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Big Tech Is Quaking, And We Are Here For It!

Big Tech is in a crazed frenzy like we have never seen before—and there is not much they can do about it. 

The Senate Judiciary Committee passed the Open App Markets Act, marking the first piece of legislation and the latest attempt to limit the power of big tech companies. Not only is it a significant step toward opening up and remaking both the Android and iOS app stores, but it is finally shattering the mega duopolistic power of these two companies in the app market. Big tech is trying to quash any attempts to ensure further progression of the bill

What Is The Open App Markets Act?

The introduction of the milestone bipartisan Open App Markets Act by Representatives Hank Johnson (D-GA), Ken Buck (R-CO), and David Cicilline (D-RI) in the U.S. House marks a transformative development in antitrust legislation and bipartisan support.  It was initially introduced in August 2021 by Senators Richard Blumenthal (D-CT), Marsha Blackburn (R-TN), and Amy Klobuchar (D-MN).

The bill will be an essential check on big technology firms from preserving and gatekeeping apps and crowding out online marketplaces such as the App Store and Google Play Store, which currently have a market share of 99.2 percent. There has been evident and vehement pushback from the tech industry, citing the erosion of trust, privacy and security, and potential vulnerability to bad actors. At present, tech companies can manipulate design tactics against consumers and impose considerable barriers to entry to constrain small developers from interoperating on the platform. They also favor their products or services over others that rely on their marketplaces to do business unfairly, engaging in “self-preferencing” practices such as boosting app rankings of their apps above their competitors and smaller app developers.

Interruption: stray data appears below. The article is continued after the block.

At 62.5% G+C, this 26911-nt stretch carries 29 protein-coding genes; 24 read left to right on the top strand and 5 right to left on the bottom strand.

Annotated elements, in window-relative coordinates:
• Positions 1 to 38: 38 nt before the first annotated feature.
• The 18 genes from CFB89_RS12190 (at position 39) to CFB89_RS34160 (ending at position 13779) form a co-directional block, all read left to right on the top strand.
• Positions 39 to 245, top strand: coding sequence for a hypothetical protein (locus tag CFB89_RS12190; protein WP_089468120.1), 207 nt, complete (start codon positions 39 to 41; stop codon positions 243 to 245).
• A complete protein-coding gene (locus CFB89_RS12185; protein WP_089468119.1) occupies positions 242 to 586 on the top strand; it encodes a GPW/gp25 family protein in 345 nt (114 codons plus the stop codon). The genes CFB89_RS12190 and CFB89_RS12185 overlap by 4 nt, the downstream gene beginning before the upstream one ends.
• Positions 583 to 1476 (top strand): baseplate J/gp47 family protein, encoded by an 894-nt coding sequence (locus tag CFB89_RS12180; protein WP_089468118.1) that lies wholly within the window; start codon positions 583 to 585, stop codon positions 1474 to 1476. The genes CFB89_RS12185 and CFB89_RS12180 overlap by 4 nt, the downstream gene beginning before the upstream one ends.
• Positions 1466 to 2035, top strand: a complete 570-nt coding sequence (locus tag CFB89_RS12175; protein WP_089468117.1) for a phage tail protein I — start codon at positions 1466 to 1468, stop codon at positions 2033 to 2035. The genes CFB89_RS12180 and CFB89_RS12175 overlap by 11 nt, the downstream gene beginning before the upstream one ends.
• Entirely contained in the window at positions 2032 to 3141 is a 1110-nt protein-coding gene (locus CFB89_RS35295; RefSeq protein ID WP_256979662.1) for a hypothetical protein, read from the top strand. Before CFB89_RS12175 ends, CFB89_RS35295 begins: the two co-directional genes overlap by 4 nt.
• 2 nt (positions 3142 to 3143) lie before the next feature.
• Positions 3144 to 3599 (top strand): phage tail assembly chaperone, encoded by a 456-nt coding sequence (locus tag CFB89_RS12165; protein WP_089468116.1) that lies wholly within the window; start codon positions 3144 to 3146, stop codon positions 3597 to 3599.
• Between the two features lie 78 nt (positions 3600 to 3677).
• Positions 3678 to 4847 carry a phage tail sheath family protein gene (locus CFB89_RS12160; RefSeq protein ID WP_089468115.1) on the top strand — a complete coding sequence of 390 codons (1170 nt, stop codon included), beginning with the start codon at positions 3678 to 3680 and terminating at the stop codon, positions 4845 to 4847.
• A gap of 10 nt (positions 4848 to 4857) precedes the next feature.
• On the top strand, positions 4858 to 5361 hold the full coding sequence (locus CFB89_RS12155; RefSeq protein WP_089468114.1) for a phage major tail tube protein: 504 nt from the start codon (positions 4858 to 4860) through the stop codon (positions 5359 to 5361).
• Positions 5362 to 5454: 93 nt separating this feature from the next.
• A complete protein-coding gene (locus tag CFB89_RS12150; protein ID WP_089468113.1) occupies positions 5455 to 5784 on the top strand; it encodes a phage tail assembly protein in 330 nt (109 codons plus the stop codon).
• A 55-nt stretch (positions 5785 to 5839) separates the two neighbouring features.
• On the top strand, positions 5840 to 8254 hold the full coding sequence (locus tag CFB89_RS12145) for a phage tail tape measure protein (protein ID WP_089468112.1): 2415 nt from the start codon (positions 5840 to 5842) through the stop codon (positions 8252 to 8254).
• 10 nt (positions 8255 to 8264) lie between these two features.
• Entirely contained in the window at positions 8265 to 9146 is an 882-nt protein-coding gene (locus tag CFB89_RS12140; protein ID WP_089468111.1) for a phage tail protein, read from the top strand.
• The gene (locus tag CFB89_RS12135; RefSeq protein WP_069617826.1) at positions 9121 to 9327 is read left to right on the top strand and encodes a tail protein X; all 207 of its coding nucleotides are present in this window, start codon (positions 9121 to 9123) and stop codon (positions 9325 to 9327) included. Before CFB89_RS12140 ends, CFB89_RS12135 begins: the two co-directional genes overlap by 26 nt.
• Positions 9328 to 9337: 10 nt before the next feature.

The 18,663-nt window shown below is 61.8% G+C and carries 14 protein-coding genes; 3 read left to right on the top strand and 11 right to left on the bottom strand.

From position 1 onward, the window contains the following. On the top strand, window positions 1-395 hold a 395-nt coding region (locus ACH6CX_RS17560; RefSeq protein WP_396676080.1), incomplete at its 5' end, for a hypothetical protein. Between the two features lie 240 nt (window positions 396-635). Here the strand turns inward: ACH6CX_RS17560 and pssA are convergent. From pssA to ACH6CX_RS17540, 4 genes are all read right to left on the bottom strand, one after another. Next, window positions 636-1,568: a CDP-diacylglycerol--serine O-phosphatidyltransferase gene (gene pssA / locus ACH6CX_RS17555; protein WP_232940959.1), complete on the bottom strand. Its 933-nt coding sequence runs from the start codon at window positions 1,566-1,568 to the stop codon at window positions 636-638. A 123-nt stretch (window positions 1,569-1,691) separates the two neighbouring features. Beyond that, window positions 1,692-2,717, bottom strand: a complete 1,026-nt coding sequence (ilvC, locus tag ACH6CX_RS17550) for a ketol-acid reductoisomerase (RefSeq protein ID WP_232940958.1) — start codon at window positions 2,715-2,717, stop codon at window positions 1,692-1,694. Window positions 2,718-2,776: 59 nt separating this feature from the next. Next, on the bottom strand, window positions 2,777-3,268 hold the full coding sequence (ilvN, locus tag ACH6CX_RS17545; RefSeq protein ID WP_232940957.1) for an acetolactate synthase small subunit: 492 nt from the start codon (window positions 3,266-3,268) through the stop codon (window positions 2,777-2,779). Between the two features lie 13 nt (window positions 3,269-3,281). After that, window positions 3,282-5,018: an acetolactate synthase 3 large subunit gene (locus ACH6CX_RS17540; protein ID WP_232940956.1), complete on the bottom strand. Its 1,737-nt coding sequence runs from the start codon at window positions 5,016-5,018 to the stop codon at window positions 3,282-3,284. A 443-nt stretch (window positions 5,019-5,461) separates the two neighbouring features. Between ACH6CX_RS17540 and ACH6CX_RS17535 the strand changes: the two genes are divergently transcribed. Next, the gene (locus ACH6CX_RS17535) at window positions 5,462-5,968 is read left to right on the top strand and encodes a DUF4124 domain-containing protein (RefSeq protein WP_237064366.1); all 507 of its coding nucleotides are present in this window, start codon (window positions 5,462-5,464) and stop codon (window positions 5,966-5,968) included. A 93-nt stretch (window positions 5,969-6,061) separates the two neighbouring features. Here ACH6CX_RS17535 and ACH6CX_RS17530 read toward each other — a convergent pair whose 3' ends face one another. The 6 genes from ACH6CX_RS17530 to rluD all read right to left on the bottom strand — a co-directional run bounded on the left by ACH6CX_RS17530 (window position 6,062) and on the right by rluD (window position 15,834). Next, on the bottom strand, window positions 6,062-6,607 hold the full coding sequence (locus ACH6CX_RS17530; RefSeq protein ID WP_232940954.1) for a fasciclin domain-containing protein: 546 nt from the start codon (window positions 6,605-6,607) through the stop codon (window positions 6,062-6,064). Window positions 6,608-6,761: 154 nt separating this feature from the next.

The Open App Markets Act would also prevent big app marketplaces from requiring app providers to use their payment systems and punishing apps that offer different prices through other app platforms or payment systems. For example, the Senate bill requires that app stores allow the use of other payment systems on in-app purchases. This measure allows app developers to avoid the current excessive 30 percent commissions. Under the bill, consumers will also get the chance to download third-party applications as well third-party stores and will have the ability to hide or delete apps or app stores that were preinstalled on other devices. Developers will not be subject to punitive action of any kind by covered companies and entities if they choose to impose certain terms and conditions against a developer. Companies also need to allow users to access other payment systems and options which do not charge app store commissions. Moreover, the American Innovation and Choice Online Act, led by Sens. Amy Klobuchar (D-Minn.) and Chuck Grassley (R-Iowa), is currently being deliberated by the Senate Judiciary Committee and promises to expand the scope of the Open App Markets Act to companies such as Amazon.